PHNOM PENH —
The Cambodian regime’s fear of losing the upcoming general election led it to detain opposition leader Kem Sokha on spurious treason charges, his daughter has said.
Kem Samathida, Sokha’s daughter, who has no formal role in the Cambodia National Rescue Party, told VOA Khmer in an email that the charges brought against her father were an insult to the intelligence of Cambodians.
“Their fear of losing the 2018 election has never been more obvious as evidenced by the arrest of my father along with the crackdowns on the media and civil society. They don't even have [the] decency to come up with more believable excuses. They don't even have the time to think [about] creating a lie that some people could buy,” she said.
“This is them crossing the line and they will keep going until we put a stop to it. This is them handcuffing and locking up their challenger and sending him to a prison far away. They will continue to use the ‘justice’ system and armed forces to attack anyone in a position to lead [the] CNRP until we run out of people,” she added.
Sokha was arrested in a pre-dawn raid on Sunday and charged with espionage under Cambodia’s treason laws over a speech he gave in Australia several years ago in which he alluded to receiving strategic advice from the United States and Canada.
The government claims this speech is evidence of a foreign conspiracy to topple the regime of Prime Minister Hun Sen, who has held power in Phnom Penh for more than 30 years.
Samathida alleged police taking part in the raid held household staff at gunpoint and stole money and cell phones and vandalized the house.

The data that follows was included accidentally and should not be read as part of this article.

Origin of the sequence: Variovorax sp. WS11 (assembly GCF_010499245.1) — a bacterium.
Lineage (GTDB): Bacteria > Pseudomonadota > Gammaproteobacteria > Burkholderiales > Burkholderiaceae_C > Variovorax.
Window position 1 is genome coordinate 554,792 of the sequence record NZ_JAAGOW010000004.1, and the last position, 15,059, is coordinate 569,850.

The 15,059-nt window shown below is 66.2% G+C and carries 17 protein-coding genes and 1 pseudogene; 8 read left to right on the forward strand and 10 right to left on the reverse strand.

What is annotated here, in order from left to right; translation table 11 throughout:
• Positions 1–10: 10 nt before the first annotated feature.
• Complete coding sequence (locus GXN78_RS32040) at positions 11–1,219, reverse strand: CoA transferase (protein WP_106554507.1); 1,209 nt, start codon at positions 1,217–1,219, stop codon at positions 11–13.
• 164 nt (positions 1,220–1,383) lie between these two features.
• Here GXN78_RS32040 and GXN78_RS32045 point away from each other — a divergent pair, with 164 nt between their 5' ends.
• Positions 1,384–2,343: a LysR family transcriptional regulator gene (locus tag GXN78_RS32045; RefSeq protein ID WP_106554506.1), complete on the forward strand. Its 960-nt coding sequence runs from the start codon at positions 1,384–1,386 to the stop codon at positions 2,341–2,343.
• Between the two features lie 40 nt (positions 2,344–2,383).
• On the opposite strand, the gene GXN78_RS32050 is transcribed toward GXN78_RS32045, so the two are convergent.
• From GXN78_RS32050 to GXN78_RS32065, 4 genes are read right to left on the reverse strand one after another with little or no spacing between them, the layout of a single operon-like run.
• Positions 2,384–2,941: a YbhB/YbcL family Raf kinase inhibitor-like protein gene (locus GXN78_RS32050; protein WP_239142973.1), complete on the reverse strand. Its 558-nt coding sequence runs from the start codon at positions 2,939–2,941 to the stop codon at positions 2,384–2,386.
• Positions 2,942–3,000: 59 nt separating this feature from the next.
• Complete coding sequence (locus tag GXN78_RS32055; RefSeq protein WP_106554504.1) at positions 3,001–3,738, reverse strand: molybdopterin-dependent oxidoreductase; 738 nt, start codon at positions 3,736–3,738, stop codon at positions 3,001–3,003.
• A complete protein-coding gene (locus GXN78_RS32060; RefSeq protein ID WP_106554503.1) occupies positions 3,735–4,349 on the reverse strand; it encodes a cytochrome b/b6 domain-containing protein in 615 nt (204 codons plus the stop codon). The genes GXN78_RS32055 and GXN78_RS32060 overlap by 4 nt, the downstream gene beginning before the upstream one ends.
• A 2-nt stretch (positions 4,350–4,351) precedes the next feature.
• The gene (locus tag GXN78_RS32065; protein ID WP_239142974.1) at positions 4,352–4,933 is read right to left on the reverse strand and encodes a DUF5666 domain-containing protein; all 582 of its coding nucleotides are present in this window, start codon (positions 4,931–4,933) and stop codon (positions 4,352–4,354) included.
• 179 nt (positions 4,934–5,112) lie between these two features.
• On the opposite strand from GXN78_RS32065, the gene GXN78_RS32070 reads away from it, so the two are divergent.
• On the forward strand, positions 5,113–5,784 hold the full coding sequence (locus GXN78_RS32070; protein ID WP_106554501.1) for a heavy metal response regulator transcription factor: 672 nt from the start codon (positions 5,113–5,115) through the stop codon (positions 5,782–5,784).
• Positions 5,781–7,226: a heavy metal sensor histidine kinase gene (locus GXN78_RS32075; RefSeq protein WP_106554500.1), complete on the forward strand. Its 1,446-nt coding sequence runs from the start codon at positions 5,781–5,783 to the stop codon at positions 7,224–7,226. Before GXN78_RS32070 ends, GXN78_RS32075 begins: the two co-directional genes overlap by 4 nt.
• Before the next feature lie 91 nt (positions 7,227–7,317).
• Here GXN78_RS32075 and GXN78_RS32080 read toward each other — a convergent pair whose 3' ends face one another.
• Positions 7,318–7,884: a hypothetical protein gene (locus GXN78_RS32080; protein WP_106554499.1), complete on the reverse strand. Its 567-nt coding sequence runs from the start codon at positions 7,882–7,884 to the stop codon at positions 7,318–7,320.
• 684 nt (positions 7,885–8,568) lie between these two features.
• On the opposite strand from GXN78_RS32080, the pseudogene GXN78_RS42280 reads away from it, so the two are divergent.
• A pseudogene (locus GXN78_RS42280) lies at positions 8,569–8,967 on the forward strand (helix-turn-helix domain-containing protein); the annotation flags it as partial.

“As a human, I'm hurt beyond any existing word in the English or Khmer language... the pain caused by injustice is very common in Cambodia, so I know that many Cambodians can relate to this feeling. But with the circumstances that I'm in, I will remain strong and continue to fight for my father's release and the values that he holds dearly till the last second of my life,” she said.
Yeth Chakriya, a prosecutor, claimed in a letter on Tuesday that the speech was proof of a conspiracy launched in 1993 to overthrow the “legitimate” government.
Leng Penglong, a parliament spokesman, said an extraordinary session would be convened so a vote could be held on whether to continue with the prosecution, which leading officials have also said is not a political issue and would be handled by an independent judiciary.
If the case goes to a vote in parliament, Sokha will need more than 75 percent of the vote to overturn the charges, while the CNRP holds fewer than 45 percent of seats in the legislature.
The government has also announced it is seeking to make further arrests in the case.
“As for future arrests, everyone at CNRP is of course at risk. That's not even the question anymore. The question is what are we going to do about that? Is the world going to watch democracy being murdered? Are we going to continue to pretend that there's any form of democracy left? They're pushing us to the edge of a cliff and no doubt that they continue to push us further,” Samathida said.
Khieu Sopheak, interior spokesman, and Kirt Chantharith, police spokesman, could not be reached for comment.
Cambodia has been roundly condemned by the international media for the arrest, as well as its crackdown on independent radio stations and forced closure of the Cambodia Daily newspaper.
U.S. Senator John McCain this week also issued a statement on Twitter. He said: “The unacceptable repression of democratic leaders in Cambodia underscores the alarming growth of authoritarianism [in Cambodia].”
Sok Khemara contributed to this report.